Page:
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How does the United States define poverty?

Economists and financial experts are struggling to define what actually constitutes chronic poverty.
Economists and financial experts are struggling to define what actually constitutes chronic poverty.
Aleš Kartal, Pixabay/Creative Commons

While some politicians are making the fight against poverty in the United States a cornerstone of their campaigns, some economists and financial experts are struggling to define what actually constitutes chronic poverty.

That struggle spurred an examination of national statistics on impoverished residents and their lifestyles by Harvard professor Kathryn J. Edin and University of Michigan professor H. Luke Shaefer.

In a new book called “$2.00 a Day: Living on Almost Nothing in America” (Houghton Mifflin Harcourt), Edin and Shaefer examined what they believe to be a dramatic increase of American families living in poverty between 1996 and 2012.

The authors looked at American poverty over the years and followed numerous families as they navigated through different channels of federal assistance and irregular means of income. In their research, the authors found that 4.3 percent of U.S. households with kids said they lived on "less than $2 a day per person for at least one month during 2011. They found that in 1996, only 1.7 percent of heads of households reported making $2 or less a day.

In a review in Wednesday’s New York Review of Books, Harvard professor of social policy Christopher Jencks praised the book for being “convincing and deeply troubling,” but he also addressed two potential flaws in Edin’s and Shaefer’s research.

First, he argued that the authors neglected to factor in the worth of food stamps and rent subsidies and other federal welfare programs available to the poor, which he says could “underestimate the resources available to most families in extreme poverty.”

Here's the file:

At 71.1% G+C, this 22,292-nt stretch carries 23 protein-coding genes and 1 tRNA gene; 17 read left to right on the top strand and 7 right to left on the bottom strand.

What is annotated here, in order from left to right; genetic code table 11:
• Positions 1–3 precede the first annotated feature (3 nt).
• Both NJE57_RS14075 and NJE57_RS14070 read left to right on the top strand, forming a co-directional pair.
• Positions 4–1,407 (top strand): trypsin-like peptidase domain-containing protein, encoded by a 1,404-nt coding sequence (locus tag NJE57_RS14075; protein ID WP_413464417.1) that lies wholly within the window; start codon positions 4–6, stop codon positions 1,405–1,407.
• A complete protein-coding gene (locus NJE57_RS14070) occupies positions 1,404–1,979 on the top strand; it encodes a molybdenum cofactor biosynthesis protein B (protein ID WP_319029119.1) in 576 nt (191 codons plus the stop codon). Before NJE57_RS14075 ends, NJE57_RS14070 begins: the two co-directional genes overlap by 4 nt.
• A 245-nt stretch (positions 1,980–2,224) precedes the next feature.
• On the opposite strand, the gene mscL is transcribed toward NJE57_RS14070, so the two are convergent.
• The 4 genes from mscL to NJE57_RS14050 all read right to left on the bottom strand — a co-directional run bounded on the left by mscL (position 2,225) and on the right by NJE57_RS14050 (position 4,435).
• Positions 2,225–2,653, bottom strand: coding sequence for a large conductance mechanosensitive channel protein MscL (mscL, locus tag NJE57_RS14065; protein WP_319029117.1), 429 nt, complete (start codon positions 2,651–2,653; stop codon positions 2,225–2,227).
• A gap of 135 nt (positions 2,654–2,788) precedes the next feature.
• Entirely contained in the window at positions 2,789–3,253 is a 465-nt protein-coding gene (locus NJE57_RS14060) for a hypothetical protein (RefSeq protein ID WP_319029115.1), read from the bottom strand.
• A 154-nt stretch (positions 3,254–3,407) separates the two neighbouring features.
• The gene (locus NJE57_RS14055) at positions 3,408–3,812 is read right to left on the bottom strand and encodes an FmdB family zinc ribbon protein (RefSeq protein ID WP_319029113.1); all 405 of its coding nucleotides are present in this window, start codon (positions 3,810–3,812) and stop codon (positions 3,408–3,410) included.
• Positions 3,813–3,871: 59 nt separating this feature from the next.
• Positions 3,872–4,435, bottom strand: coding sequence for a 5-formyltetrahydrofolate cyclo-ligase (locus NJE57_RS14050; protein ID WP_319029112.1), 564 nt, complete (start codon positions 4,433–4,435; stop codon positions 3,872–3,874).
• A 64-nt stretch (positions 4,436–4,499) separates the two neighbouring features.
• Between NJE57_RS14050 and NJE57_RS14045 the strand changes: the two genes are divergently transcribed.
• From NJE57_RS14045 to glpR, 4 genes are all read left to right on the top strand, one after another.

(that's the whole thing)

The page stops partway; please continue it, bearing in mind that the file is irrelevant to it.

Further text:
Jencks figured that, if food stamps and other welfare programs had been factored into Edin and Schaefer's research, the number of the estimated families making less than $2 a day would adjust from "1.7 to 1.1 percent in 1996 and from 4.3 to 1.6 percent in 2011."

Second, Jencks wrote that the authors’ inclusion of families who made $2 a day for just one month fails to factor in the difference of circumstance between someone who lost a job and has no friends or family to lean on versus someone who does.

Jencks also criticized federal policy that evaluates pre-tax income for poor families, which, when combined with the increase in federal assistance, means "roughly half the families now counted as officially poor have a higher standard of living than families with incomes at the poverty line had in 1969."

The current standards for poverty are established by the U.S. Department of Health and Human Services. A family of four, for example, with a total annual income of $24,300 or less is considered to live in poverty, according to DHHS. The poverty thresholds that help shape the poverty guidelines are updated by the U.S. Census Bureau every year.

While few others are looking as deep into what defines poverty as Edin, Schaefer or Jencks, the current political climate and resurgence of proposed welfare reforms are drawing attention to what the candidates have to say on the subject.

Presidential candidate Bernie Sanders, D-Vermont, recently called poverty "a death sentence" in a speech in Kimball, West Virginia, and has promised to focus on the issue if he were elected.

"In my view, we need to create an economy that works for all of us, not just the 1 percent," Sanders said during the speech. "We need to create an economy that does not allow the top 1 percent to own more wealth than the bottom 95 percent."

Hillary Clinton, the presumptive Democratic nominee, has taken to Twitter to express her plans to fight poverty. Trump, the presumptive Republican nominee, has also spoken on the matter. The Christian Science Monitor recently described his position as unusual in that it "targets people who have had good jobs but have lost bargaining power in a global economy," instead of those born into poverty.

Sara Weber is an intern with Deseret National and a recent graduate of the Walter Cronkite School of Journalism and Mass Communication at Arizona State University. Sara can be reached at